So why doesn't Google care if it's "manipulation"? As long as it serves a purpose and is relevant they like it. I've also been on Google's campus in Mountain View and have had this conversation with some "Googlers." They make it no secret that Google views links as a vote of confidence. The more votes you get, the more authoritative you appear, and the more authoritative you appear, the most Google wants to rank you. Then you also have to add trustworthiness. Assuming the links you are getting are from trustworthy sources, and your link/anchor text mix doesn't look manipulated, the more trustworthy your site appears, and again, the more Google wants to rank you. Google wants to reward websites that produce good content, and links are often how "good content" is determined. Good content = good user experience, which is ultimately what Google wants.

    As I have said, most link builders suck, and most people who talk about it being bad, are basing it off of spammy experiences (link networks, free directories, paid guest posts). Still, links are the #1 ranking factor. If it's not part of your strategy, you are only doing half the job of an SEO. That is why I nearly always outrank anyone who doesn't link build. Your site could be better optimized for on-page and technical SEO, and I'll still beat you. That isn't a brag - it's just a fact.

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    • KernelPanic agrees : Not sure I agree 100% but I appreciate a well thought out answer, thank you.
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    Not much time sorry. This webpage used to rank #1 for the keyword Wind
    https://earth.nullschool.net/

    It has zero content but tons of authority links and in the past it was always my best argument for "quality links is all that matters" Now it doesn't rank so well, because it's more than links. Links play a part but it's not everything anymore like it used to be.
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    Of course. Links don't cover 100% of all ranking factors, but it is the most important factor (for now). It's weight may diminish, but it will continue to play a role in rankings for quite some time. Now, as for your example, there are definitely quite a few reasons it's not ranking anymore. #1, IMO, is that Google has done a better job of matching intent with the user's query. The top search results for "wind" are sites that offer a definition, for example: Dictionary.com, thesaurus.co, merriam webster, wikipedia, etc...However, #6 is Intellicast - Current Winds in United States. It's similar to the website you posted, as it has thin content, and it's just displaying a wind map. Guess what? It has double the # of referring domains (24k vs 11k).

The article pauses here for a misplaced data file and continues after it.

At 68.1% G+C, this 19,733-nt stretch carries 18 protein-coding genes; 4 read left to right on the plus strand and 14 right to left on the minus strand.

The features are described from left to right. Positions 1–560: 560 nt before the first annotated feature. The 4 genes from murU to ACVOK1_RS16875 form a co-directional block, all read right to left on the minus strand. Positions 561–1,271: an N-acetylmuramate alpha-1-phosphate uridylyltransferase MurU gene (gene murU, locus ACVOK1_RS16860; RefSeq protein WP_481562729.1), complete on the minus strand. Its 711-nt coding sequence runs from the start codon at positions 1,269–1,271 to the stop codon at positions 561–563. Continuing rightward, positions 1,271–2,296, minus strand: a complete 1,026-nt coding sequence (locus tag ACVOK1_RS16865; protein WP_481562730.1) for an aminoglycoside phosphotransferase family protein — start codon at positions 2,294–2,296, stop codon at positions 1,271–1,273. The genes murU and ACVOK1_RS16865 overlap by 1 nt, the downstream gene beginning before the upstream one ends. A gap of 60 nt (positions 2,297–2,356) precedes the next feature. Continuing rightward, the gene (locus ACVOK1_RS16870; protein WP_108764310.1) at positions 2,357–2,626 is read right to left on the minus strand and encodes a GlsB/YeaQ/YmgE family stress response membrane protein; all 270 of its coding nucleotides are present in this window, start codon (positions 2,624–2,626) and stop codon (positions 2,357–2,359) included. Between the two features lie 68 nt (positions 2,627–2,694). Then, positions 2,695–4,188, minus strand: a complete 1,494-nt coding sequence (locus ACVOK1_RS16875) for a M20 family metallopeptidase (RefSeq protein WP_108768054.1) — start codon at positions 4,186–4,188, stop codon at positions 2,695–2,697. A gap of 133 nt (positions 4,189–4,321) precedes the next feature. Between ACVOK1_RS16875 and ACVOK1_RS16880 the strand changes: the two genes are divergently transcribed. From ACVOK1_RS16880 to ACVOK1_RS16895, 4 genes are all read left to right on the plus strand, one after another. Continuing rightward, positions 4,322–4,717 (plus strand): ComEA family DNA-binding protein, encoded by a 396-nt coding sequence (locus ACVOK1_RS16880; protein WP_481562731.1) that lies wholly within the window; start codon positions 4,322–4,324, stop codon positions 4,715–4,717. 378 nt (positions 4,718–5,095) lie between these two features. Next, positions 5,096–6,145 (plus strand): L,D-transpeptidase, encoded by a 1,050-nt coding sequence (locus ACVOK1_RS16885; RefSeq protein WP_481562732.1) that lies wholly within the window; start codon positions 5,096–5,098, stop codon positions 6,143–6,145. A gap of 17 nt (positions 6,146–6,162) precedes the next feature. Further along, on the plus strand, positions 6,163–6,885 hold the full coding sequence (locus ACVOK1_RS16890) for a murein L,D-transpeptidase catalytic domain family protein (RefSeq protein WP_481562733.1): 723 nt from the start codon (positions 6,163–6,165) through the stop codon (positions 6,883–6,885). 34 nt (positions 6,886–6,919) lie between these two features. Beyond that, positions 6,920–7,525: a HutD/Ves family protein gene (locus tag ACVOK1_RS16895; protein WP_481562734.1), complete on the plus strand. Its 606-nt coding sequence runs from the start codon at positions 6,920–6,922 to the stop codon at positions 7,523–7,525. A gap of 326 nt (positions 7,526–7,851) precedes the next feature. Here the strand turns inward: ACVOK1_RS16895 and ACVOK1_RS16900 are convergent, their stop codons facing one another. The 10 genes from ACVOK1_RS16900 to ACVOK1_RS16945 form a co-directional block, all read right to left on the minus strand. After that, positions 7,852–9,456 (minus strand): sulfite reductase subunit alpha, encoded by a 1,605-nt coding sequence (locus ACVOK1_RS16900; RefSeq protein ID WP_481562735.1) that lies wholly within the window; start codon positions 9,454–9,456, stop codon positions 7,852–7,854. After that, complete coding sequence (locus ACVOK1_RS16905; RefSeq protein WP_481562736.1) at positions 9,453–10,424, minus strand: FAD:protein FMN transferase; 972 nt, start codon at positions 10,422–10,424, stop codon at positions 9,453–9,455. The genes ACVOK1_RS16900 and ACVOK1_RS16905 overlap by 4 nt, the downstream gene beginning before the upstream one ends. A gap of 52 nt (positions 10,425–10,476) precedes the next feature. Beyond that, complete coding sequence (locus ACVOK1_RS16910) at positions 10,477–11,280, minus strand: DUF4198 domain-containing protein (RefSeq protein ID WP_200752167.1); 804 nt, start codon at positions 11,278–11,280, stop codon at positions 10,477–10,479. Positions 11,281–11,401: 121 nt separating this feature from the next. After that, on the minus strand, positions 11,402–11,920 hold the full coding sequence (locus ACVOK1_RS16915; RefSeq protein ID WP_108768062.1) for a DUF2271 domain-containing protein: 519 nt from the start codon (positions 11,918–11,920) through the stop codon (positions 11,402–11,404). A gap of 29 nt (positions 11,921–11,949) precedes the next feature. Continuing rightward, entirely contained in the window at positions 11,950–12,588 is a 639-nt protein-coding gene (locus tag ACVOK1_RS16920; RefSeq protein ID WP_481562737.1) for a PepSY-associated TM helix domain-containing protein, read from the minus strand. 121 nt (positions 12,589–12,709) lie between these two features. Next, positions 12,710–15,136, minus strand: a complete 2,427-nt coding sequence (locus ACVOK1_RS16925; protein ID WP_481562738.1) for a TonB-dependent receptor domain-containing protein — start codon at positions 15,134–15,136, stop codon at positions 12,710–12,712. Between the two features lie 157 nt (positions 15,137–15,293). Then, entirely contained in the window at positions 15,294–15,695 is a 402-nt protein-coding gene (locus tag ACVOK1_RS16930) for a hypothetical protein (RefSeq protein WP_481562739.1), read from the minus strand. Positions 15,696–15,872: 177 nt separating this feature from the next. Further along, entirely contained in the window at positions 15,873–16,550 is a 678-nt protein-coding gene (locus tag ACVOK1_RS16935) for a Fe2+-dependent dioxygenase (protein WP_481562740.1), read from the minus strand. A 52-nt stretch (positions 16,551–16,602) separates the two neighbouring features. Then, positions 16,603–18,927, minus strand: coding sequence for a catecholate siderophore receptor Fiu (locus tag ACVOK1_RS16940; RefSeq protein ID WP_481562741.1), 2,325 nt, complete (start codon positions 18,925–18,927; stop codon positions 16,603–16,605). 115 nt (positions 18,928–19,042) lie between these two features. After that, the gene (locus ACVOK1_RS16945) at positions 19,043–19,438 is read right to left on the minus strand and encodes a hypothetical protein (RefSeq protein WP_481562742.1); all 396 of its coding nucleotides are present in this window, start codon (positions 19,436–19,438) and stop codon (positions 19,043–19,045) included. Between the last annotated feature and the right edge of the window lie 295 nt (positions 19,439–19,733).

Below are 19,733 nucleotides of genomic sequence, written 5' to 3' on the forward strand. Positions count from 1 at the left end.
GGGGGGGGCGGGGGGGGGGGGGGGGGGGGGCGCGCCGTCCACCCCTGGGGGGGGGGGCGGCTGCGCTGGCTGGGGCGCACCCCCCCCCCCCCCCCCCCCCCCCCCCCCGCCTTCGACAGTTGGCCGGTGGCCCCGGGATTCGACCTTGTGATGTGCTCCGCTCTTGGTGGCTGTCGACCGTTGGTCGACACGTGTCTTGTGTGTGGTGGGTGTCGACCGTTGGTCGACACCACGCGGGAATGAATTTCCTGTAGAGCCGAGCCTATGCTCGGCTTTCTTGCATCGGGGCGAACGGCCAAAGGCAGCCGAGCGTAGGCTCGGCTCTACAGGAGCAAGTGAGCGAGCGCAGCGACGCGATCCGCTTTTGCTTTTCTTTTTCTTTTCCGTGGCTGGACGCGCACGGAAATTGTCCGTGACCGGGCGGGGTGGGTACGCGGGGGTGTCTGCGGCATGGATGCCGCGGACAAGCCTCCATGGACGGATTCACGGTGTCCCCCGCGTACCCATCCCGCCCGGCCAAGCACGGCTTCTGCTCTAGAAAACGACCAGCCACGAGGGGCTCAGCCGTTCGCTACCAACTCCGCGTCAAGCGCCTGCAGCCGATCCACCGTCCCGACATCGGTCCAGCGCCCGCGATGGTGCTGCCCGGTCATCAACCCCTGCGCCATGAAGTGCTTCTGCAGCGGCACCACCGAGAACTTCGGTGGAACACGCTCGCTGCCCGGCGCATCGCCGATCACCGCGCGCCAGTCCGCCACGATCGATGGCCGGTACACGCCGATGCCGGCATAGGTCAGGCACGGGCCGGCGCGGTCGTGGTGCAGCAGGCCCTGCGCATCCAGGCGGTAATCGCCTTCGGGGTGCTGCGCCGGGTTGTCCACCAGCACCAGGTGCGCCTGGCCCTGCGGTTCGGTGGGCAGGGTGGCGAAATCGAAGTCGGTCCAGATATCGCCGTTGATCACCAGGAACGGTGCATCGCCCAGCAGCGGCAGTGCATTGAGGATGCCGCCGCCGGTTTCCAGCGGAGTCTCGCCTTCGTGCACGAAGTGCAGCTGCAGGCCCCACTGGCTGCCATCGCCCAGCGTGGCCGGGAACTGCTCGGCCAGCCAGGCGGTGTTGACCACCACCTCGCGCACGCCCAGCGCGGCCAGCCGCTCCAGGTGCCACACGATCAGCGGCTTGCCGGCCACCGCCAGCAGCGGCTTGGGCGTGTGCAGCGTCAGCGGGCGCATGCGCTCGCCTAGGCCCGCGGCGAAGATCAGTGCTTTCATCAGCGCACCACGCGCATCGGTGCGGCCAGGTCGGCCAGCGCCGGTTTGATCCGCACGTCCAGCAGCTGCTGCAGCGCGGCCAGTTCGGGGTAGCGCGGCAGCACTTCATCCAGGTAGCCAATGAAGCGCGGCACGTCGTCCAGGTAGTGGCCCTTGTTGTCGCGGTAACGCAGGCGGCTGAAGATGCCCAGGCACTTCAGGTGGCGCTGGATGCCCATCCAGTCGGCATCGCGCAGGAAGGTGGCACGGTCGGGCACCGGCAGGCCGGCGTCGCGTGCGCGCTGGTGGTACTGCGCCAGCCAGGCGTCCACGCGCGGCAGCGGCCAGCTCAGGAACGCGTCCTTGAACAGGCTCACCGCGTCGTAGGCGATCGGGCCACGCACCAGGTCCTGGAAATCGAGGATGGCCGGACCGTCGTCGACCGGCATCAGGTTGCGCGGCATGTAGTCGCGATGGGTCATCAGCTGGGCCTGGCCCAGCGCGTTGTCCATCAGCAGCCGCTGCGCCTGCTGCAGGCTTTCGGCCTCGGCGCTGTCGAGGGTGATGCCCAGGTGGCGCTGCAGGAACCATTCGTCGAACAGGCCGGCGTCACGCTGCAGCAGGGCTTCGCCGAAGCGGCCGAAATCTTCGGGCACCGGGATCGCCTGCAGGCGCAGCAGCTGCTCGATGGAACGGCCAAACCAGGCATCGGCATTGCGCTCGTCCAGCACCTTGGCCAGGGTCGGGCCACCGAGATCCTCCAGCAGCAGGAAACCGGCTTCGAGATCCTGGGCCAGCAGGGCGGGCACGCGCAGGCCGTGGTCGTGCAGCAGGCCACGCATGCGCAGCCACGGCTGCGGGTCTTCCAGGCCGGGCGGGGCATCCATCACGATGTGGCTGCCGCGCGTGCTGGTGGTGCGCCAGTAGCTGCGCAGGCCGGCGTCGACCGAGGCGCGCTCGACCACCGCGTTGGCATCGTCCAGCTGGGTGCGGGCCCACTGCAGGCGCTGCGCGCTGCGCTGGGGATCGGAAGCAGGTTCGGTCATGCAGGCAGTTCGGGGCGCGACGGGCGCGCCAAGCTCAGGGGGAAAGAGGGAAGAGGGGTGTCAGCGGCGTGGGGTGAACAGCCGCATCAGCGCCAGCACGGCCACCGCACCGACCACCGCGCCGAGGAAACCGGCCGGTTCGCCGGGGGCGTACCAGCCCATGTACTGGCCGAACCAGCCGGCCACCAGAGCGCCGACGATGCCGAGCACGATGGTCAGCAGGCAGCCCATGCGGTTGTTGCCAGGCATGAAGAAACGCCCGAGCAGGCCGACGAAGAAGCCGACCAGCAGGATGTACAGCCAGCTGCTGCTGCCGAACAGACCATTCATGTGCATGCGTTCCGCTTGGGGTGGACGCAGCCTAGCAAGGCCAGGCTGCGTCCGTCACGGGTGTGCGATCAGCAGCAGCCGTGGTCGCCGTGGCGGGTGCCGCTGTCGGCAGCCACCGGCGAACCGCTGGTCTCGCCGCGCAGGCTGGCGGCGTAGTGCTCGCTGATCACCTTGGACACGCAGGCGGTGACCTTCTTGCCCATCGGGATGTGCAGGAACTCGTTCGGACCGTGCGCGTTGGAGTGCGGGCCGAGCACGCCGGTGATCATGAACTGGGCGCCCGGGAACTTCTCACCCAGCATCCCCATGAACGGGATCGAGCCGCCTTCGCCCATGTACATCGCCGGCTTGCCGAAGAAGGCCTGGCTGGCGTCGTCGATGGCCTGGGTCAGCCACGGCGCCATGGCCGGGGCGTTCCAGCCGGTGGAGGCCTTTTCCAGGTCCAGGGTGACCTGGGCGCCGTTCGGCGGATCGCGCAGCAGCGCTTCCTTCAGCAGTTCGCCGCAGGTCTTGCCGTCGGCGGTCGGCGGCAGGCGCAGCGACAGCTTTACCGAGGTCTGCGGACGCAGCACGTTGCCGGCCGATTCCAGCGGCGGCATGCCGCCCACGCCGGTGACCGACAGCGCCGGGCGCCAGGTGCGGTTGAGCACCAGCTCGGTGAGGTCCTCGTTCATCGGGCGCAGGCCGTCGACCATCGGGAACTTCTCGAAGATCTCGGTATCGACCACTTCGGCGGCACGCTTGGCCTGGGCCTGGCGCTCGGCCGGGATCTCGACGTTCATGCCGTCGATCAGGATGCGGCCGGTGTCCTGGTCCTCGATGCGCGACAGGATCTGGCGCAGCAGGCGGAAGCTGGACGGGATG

Now looking at what https://earth.nullschool.net/ does rank for, it ranks #2 for "wind map." This goes back to what I said about matching results with the user's intent. Sincehttps://earth.nullschool.net/ highest quality referring domains have "wind map" in its anchor, it makes sense that it ranks well for this term. BTW, Intellicast is #3 & #4 position.

    As we know, SEO isn't an exact science, but we know there are strong correlations between links & rankings. This may change, and I expect it's value to diminish, but that doesn't mean it shouldn't be a part of your strategy.
    Last edited by cbmorales04; Yesterday at 09:36 AM.
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    I'll also add, Link Building is incredibly time consuming, and involves a lot of monotonous tasks: Prospect, email, follow-up, repeat. Whether we want to admit it or not, most SEO's I talk to who don't link build, don't do it because they don't see the value. Rather, there is nothing sexy about the process. The grunt work involved is the last thing that will get them excited to get out of bed. Focusing on optimizations, conversions, and technical SEO is far more appealing, and I get that - but it's also why I tend to show better results, when I take over SEO from other agencies. Can't always get away with only doing half the work.